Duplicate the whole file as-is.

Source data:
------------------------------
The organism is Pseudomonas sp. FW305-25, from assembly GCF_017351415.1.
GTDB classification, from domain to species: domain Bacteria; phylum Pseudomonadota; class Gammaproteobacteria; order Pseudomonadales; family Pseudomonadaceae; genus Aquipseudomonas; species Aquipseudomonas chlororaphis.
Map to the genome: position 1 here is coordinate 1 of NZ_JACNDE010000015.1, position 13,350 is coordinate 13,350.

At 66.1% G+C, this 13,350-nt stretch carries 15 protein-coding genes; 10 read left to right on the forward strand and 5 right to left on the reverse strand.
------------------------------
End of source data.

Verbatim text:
The organism is Pseudomonas sp. FW305-25, from assembly GCF_017351415.1.
GTDB classification, from domain to species: domain Bacteria; phylum Pseudomonadota; class Gammaproteobacteria; order Pseudomonadales; family Pseudomonadaceae; genus Aquipseudomonas; species Aquipseudomonas chlororaphis.
Map to the genome: position 1 here is coordinate 1 of NZ_JACNDE010000015.1, position 13,350 is coordinate 13,350.

At 66.1% G+C, this 13,350-nt stretch carries 15 protein-coding genes; 10 read left to right on the forward strand and 5 right to left on the reverse strand.